This year so far 118 people have reported cases of discrimination and prejudice, the highest number since figures were first recorded in 2006, said Swiss AIDS support group AHS ahead of World AIDS Day on December 1st.
Workplace harassment and redundancy, discrimination by insurance companies and landlords and data protection violations are among the instances of prejudice reported by HIV positive people to the organization.
In one case, the vengeful ex-partner of an HIV positive person told the latter's employer about their HIV status and succeeded in getting them fired.
In another, police revealed the HIV status of a person they were putting into emergency accommodation and that information was illegally relayed to other inhabitants, causing panic and forcing police to accommodation the person elsewhere.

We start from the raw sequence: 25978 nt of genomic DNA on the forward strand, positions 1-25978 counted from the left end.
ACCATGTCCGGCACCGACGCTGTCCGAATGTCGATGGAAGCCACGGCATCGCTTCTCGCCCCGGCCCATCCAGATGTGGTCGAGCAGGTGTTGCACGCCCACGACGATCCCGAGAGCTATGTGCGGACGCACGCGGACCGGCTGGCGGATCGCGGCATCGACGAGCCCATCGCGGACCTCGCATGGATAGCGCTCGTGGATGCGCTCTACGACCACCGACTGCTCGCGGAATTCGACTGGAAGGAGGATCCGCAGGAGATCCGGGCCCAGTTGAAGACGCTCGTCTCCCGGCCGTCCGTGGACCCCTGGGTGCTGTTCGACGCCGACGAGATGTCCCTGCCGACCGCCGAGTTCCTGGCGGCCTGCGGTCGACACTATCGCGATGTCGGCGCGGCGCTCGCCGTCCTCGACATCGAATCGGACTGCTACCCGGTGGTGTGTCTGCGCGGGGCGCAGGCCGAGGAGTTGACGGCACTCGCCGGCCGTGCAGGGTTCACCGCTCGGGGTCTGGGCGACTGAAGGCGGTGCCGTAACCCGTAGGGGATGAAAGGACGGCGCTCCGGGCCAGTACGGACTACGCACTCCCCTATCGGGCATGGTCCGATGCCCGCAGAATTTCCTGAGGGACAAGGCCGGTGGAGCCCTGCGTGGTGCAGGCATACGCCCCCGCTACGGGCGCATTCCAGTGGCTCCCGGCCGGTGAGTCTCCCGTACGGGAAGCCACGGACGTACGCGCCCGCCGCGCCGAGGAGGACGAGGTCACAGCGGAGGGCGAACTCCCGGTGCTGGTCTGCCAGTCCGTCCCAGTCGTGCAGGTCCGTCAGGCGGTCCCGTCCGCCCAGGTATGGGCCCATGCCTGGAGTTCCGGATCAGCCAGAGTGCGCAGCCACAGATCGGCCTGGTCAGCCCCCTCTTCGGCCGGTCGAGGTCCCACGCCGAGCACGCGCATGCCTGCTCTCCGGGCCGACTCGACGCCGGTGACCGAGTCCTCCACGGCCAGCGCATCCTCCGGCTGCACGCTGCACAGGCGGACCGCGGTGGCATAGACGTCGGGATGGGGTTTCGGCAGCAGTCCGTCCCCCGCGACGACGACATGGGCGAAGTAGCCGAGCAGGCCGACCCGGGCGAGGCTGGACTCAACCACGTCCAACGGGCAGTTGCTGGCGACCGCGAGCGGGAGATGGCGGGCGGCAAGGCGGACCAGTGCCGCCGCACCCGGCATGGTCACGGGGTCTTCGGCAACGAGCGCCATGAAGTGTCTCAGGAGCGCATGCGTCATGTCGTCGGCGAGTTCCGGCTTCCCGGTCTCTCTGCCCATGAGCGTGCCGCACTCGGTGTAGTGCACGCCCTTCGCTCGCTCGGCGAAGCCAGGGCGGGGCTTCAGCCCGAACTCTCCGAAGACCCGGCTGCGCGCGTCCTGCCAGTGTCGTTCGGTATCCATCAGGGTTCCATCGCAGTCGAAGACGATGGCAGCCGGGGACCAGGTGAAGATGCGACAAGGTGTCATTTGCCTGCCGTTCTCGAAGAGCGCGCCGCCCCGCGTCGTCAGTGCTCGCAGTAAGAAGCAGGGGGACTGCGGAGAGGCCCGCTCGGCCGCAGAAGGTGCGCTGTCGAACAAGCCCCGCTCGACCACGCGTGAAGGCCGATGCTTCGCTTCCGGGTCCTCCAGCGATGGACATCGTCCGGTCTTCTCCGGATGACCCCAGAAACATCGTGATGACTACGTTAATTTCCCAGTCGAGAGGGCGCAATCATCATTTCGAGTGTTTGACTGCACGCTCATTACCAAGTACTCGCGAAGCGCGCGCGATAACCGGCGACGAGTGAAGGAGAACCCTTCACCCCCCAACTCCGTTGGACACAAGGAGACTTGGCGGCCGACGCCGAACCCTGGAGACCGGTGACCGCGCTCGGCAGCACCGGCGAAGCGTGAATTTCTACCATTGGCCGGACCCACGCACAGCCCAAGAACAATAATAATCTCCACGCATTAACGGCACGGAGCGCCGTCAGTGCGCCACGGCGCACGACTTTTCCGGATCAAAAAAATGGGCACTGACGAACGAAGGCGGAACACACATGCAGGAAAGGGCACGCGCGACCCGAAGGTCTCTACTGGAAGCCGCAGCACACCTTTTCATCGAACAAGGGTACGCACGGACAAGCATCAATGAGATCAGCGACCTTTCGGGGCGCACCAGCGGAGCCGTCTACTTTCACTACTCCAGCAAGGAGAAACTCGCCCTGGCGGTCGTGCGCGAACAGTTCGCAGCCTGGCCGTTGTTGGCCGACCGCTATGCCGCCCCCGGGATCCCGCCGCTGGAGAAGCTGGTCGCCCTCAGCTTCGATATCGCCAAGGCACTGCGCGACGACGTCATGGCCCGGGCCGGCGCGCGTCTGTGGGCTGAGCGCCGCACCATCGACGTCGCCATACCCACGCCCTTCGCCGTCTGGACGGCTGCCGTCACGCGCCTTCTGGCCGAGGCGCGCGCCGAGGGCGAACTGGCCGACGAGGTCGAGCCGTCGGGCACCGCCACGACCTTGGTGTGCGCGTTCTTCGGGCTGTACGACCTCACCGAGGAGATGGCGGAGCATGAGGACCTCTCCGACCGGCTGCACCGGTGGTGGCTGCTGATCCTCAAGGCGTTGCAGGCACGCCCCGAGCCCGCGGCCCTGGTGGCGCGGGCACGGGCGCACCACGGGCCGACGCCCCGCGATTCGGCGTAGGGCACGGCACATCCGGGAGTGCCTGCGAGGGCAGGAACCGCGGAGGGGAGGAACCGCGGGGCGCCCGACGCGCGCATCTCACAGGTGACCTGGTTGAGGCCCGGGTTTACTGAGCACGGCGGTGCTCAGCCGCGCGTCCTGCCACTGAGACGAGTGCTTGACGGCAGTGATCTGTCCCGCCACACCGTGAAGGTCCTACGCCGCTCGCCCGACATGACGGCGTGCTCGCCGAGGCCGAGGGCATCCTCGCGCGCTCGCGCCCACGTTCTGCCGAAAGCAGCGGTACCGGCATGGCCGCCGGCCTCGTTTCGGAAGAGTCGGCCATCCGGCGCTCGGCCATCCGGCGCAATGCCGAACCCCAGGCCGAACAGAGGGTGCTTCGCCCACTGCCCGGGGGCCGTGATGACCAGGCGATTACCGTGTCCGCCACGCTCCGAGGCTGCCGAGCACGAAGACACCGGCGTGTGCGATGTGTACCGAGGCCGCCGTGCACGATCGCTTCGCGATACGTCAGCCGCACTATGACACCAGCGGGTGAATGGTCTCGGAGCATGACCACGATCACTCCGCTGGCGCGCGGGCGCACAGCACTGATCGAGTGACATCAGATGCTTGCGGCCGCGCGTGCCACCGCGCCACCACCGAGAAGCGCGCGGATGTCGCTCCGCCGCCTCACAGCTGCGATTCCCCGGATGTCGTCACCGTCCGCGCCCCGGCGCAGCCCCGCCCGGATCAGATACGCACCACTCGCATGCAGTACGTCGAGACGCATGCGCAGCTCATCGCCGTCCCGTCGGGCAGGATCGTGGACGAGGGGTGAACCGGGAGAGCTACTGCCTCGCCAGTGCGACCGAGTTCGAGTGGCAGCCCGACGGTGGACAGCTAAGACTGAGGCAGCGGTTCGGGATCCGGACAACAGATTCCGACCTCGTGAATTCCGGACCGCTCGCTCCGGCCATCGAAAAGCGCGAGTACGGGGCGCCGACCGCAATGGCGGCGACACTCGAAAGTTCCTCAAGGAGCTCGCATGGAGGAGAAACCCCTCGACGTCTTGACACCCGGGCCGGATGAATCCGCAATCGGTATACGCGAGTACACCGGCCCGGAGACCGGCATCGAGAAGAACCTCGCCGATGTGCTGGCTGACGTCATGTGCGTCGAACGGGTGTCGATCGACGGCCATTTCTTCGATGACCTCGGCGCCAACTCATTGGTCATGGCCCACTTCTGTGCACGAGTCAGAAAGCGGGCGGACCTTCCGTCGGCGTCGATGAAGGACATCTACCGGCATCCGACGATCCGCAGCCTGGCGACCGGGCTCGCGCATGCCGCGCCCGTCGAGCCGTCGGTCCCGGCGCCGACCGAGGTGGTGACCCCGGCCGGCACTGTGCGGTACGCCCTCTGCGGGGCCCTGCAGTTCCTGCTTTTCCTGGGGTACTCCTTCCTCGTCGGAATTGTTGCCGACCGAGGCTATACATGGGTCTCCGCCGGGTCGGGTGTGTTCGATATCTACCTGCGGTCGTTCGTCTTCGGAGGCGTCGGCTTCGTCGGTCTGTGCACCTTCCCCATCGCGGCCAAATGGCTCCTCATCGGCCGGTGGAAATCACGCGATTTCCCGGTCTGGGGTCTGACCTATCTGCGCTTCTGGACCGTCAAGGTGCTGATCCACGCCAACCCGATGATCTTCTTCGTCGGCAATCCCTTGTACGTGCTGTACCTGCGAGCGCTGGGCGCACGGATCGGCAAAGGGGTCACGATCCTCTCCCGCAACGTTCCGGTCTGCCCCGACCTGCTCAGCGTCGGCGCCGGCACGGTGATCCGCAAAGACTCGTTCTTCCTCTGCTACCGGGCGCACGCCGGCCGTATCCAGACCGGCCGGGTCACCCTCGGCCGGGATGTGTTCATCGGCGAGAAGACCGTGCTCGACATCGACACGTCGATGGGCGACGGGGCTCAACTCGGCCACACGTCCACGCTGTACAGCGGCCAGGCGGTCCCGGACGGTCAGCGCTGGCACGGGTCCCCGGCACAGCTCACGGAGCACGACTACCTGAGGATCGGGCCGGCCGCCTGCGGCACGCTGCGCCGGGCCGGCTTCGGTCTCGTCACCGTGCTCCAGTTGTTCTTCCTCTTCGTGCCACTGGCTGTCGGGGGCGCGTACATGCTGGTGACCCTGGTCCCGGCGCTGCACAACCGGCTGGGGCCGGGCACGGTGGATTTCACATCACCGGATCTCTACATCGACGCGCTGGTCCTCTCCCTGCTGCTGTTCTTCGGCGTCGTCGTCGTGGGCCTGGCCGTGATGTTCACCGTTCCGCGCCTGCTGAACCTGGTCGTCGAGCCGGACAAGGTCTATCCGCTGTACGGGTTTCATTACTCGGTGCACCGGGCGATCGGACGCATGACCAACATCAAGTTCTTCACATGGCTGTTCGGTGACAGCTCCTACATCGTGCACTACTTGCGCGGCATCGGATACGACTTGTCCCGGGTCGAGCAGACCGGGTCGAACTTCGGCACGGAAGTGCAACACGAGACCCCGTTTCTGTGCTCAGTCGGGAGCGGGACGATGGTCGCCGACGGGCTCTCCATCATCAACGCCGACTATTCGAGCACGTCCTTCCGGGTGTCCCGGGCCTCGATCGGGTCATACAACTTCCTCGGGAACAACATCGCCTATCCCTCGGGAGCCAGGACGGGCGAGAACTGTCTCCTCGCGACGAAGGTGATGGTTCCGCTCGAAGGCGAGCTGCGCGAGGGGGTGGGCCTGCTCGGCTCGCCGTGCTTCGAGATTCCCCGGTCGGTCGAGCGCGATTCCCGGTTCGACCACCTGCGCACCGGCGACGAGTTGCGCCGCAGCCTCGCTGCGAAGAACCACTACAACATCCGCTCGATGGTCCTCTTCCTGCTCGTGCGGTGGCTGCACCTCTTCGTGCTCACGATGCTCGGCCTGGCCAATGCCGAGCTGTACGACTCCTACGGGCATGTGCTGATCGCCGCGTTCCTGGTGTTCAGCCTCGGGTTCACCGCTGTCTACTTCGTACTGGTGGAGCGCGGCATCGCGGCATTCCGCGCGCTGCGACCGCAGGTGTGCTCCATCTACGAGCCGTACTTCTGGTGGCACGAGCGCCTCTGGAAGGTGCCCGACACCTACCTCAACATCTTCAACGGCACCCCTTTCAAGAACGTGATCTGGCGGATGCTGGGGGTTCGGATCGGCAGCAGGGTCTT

The AHS also reported instances of health insurance companies refusing to pay for vital emergency treatment for people with AIDS, and one case of severe harassment of an HIV-positive person in the workplace which caused them to leave their job.
Two foreigners were denied a permit to live in Switzerland after Swiss health insurers refused to cover them because they were HIV positive, added the organization.
Some 20,000 people in Switzerland are HIV positive, said the AHS.
Last year 542 new cases of HIV were reported, a one percent rise on the previous year after many years in which the number of new cases declined.
However that's relatively stable compared to rates of other sexually-transmitted diseases which have risen sharply.
In 2006 there were 200 new cases of syphilis, compared with 800 ten years later; for gonorrhoea the figures were 800 and 2,400 respectively.